The British historian David Gilmour certainly thinks the Italians shouldn’t be celebrating. In his recent book, The Pursuit of Italy: A History of a Land, its Regions and their Peoples, he invokes the old ‘imagined communities’ hypothesis: he portrays Giuseppe Mazzini as a useless dreamer, Garibaldi as the cruel hammer of the Sicilians and Verdi himself as far from patriotic. The Catholic Church alongside many of the people of Italy, especially in Venice, did not want unification. And only one in 40 people actually spoke Italian in 1861. The alleged artifice that is Italy is illustrated by a famous quote made by Italian nationalist Massimo d’Azeglio from 1861: ‘We have made Italy. Now we must make Italians.’ Gilmour writes that the inveterate tensions between northerners and southerners suggest Italians have yet to be made.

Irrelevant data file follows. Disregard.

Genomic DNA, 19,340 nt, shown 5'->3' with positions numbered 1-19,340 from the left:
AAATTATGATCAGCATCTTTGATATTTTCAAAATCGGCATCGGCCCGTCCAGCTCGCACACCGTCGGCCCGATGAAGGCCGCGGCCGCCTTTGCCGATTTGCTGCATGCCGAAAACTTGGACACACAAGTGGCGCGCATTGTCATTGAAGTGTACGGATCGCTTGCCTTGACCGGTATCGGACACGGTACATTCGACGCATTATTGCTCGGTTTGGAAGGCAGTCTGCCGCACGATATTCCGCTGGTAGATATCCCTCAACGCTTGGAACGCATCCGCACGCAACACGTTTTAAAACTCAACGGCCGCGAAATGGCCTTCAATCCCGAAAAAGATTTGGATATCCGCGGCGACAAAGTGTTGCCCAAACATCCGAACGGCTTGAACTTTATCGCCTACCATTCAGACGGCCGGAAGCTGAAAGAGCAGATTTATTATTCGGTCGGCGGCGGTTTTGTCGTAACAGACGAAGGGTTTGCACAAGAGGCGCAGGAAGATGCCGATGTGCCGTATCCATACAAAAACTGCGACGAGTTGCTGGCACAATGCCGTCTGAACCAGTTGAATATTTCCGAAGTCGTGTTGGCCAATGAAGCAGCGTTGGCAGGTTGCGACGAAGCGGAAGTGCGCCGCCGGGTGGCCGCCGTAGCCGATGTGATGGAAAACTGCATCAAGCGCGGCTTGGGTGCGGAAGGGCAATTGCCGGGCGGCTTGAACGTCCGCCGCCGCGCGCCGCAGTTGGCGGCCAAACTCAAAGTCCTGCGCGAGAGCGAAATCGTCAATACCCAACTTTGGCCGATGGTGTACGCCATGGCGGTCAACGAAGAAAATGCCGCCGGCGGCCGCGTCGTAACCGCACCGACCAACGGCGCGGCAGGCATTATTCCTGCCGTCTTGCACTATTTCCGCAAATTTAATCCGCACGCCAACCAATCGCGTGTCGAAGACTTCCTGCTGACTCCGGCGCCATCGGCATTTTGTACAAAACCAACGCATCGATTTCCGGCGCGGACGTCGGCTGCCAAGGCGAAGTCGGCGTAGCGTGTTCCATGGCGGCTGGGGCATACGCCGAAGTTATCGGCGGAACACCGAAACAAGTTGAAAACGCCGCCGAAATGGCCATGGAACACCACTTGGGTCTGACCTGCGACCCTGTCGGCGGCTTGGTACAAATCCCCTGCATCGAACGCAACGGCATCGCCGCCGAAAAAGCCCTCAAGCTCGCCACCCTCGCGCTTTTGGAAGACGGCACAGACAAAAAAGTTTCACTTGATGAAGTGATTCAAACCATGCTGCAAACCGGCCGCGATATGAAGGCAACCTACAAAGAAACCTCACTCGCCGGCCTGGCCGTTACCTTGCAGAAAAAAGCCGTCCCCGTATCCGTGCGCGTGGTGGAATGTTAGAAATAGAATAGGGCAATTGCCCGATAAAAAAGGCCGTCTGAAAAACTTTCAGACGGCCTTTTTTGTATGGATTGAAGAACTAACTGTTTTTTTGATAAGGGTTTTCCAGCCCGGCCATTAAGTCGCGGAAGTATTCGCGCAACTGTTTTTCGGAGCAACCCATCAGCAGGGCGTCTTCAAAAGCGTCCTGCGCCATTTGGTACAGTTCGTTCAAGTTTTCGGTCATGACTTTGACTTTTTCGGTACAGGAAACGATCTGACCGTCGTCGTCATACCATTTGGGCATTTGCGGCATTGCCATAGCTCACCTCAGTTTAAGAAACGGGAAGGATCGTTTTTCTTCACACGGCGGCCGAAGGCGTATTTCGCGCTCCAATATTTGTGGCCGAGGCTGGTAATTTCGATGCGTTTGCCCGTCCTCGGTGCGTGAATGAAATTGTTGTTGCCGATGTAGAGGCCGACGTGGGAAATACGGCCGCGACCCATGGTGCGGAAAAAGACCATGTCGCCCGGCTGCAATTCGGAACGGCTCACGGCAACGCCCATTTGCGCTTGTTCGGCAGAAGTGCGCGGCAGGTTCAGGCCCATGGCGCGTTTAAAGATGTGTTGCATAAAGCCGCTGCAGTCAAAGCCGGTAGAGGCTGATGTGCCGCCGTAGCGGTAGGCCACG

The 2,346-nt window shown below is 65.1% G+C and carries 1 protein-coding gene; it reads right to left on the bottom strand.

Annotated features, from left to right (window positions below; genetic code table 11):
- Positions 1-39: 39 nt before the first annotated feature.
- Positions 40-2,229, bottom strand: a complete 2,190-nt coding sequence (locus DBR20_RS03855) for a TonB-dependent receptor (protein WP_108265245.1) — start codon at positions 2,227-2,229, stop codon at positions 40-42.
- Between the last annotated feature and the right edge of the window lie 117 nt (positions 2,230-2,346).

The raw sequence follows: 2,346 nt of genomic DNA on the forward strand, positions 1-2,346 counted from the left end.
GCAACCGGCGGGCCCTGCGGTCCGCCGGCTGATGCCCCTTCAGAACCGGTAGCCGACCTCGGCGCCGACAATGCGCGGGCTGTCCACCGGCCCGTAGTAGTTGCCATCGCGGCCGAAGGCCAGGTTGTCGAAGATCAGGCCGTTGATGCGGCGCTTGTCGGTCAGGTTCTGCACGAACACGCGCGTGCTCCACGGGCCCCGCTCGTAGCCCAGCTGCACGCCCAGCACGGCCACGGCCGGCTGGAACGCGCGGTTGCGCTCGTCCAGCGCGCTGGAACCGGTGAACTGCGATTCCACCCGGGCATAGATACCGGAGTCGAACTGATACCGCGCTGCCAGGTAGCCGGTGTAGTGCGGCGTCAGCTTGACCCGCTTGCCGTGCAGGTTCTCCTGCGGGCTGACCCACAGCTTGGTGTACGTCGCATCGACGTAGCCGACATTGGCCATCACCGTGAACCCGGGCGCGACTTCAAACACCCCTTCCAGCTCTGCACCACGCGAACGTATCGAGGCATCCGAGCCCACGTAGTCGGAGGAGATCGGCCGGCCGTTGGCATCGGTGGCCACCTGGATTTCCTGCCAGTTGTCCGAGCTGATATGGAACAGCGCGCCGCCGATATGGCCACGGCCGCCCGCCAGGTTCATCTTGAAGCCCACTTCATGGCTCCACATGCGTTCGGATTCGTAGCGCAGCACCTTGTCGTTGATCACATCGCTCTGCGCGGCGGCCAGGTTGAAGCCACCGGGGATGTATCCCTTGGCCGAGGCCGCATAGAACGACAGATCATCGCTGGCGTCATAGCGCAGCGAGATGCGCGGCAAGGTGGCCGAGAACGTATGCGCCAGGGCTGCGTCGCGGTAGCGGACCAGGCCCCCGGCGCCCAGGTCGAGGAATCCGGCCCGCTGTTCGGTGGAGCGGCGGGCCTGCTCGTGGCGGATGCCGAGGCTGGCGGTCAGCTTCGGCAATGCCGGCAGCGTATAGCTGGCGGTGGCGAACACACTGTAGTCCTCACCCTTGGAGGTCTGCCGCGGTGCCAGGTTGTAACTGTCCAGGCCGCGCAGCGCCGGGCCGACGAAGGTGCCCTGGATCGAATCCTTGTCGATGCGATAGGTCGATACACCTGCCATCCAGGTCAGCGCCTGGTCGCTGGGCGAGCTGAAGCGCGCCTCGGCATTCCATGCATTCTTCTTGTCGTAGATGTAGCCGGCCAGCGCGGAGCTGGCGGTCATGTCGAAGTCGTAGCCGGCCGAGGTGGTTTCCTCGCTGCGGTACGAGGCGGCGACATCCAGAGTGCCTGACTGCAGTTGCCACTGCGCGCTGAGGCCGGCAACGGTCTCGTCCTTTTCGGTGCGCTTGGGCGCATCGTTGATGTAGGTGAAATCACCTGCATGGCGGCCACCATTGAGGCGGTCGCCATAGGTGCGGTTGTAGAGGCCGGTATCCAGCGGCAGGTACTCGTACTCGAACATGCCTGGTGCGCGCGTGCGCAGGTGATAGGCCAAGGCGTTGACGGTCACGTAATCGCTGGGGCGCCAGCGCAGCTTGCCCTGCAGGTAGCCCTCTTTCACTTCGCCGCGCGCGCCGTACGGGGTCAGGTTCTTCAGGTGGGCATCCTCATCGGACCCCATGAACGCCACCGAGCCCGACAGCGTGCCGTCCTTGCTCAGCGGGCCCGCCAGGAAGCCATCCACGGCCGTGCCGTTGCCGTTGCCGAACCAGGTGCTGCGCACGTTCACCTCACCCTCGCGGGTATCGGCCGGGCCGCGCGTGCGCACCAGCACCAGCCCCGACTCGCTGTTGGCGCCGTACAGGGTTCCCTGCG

Of course, all nation states are artificial, and nationalism a construct. But the propensity for tribalism is innate to the human condition – it just differs over time and space in the way it manifests itself. I’m sure that if you abolished nationalism, some other form of group affiliation would just take its place. So pointing out that the state of Italy is ‘artificial’ is an irrelevant statement.

Nationalism is like music: its not logical, but it can be stirring (observe the rendition of ‘La Marseillaise’ before the beginning of a rugby international, or in the film Casablanca, for instance). And when it comes down to it, if I was Italian and had to have any musician’s work represent me, I would choose Verdi over Beethoven every time.

Patrick West is spiked’s music columnist. Read his blog here.